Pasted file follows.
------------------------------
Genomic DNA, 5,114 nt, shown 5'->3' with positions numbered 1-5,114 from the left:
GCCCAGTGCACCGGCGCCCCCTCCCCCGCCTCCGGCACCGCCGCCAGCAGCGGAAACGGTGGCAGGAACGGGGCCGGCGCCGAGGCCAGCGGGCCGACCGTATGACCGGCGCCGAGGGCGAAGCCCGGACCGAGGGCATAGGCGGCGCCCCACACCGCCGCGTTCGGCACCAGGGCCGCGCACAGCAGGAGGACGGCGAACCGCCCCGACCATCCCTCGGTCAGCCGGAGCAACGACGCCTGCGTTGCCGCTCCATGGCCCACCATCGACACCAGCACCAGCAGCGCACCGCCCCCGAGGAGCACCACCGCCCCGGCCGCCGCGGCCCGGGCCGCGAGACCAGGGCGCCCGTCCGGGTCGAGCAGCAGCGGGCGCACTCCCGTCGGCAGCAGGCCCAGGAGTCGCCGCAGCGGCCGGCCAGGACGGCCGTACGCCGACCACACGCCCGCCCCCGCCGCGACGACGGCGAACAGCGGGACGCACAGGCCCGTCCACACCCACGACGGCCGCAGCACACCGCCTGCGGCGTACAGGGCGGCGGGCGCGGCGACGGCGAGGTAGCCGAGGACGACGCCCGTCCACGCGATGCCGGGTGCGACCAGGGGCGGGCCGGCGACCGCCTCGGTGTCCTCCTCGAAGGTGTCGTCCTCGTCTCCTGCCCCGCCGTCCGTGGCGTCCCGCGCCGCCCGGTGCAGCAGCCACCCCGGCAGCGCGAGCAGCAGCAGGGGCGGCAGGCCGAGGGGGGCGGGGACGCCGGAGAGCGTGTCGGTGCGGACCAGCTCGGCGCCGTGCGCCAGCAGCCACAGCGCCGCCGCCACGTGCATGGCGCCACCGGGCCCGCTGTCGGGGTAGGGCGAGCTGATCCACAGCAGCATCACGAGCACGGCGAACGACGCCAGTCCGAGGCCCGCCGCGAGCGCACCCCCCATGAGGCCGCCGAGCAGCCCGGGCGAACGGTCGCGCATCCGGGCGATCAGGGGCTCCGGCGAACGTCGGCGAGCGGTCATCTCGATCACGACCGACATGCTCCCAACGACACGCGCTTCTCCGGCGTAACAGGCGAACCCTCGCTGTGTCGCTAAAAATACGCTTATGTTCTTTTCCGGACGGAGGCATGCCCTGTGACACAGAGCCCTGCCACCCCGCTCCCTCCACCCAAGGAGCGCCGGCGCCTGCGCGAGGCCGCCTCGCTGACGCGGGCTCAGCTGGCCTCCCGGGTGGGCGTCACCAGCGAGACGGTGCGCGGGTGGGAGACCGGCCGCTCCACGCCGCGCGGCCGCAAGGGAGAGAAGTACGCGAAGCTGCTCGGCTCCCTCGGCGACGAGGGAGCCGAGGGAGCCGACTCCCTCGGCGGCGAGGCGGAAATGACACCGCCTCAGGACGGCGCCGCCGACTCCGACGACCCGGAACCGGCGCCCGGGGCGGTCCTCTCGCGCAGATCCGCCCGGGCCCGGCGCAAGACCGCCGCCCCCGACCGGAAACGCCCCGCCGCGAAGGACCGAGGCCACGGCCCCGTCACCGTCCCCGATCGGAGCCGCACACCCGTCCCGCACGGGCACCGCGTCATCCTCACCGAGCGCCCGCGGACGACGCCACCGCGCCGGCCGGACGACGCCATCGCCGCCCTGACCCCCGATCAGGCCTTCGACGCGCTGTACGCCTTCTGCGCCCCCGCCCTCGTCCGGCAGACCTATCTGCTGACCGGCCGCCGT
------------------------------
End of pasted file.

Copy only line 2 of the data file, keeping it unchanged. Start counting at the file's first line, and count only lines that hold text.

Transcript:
GCCCAGTGCACCGGCGCCCCCTCCCCCGCCTCCGGCACCGCCGCCAGCAGCGGAAACGGTGGCAGGAACGGGGCCGGCGCCGAGGCCAGCGGGCCGACCGTATGACCGGCGCCGAGGGCGAAGCCCGGACCGAGGGCATAGGCGGCGCCCCACACCGCCGCGTTCGGCACCAGGGCCGCGCACAGCAGGAGGACGGCGAACCGCCCCGACCATCCCTCGGTCAGCCGGAGCAACGACGCCTGCGTTGCCGCTCCATGGCCCACCATCGACACCAGCACCAGCAGCGCACCGCCCCCGAGGAGCACCACCGCCCCGGCCGCCGCGGCCCGGGCCGCGAGACCAGGGCGCCCGTCCGGGTCGAGCAGCAGCGGGCGCACTCCCGTCGGCAGCAGGCCCAGGAGTCGCCGCAGCGGCCGGCCAGGACGGCCGTACGCCGACCACACGCCCGCCCCCGCCGCGACGACGGCGAACAGCGGGACGCACAGGCCCGTCCACACCCACGACGGCCGCAGCACACCGCCTGCGGCGTACAGGGCGGCGGGCGCGGCGACGGCGAGGTAGCCGAGGACGACGCCCGTCCACGCGATGCCGGGTGCGACCAGGGGCGGGCCGGCGACCGCCTCGGTGTCCTCCTCGAAGGTGTCGTCCTCGTCTCCTGCCCCGCCGTCCGTGGCGTCCCGCGCCGCCCGGTGCAGCAGCCACCCCGGCAGCGCGAGCAGCAGCAGGGGCGGCAGGCCGAGGGGGGCGGGGACGCCGGAGAGCGTGTCGGTGCGGACCAGCTCGGCGCCGTGCGCCAGCAGCCACAGCGCCGCCGCCACGTGCATGGCGCCACCGGGCCCGCTGTCGGGGTAGGGCGAGCTGATCCACAGCAGCATCACGAGCACGGCGAACGACGCCAGTCCGAGGCCCGCCGCGAGCGCACCCCCCATGAGGCCGCCGAGCAGCCCGGGCGAACGGTCGCGCATCCGGGCGATCAGGGGCTCCGGCGAACGTCGGCGAGCGGTCATCTCGATCACGACCGACATGCTCCCAACGACACGCGCTTCTCCGGCGTAACAGGCGAACCCTCGCTGTGTCGCTAAAAATACGCTTATGTTCTTTTCCGGACGGAGGCATGCCCTGTGACACAGAGCCCTGCCACCCCGCTCCCTCCACCCAAGGAGCGCCGGCGCCTGCGCGAGGCCGCCTCGCTGACGCGGGCTCAGCTGGCCTCCCGGGTGGGCGTCACCAGCGAGACGGTGCGCGGGTGGGAGACCGGCCGCTCCACGCCGCGCGGCCGCAAGGGAGAGAAGTACGCGAAGCTGCTCGGCTCCCTCGGCGACGAGGGAGCCGAGGGAGCCGACTCCCTCGGCGGCGAGGCGGAAATGACACCGCCTCAGGACGGCGCCGCCGACTCCGACGACCCGGAACCGGCGCCCGGGGCGGTCCTCTCGCGCAGATCCGCCCGGGCCCGGCGCAAGACCGCCGCCCCCGACCGGAAACGCCCCGCCGCGAAGGACCGAGGCCACGGCCCCGTCACCGTCCCCGATCGGAGCCGCACACCCGTCCCGCACGGGCACCGCGTCATCCTCACCGAGCGCCCGCGGACGACGCCACCGCGCCGGCCGGACGACGCCATCGCCGCCCTGACCCCCGATCAGGCCTTCGACGCGCTGTACGCCTTCTGCGCCCCCGCCCTCGTCCGGCAGACCTATCTGCTGACCGGCCGCCGT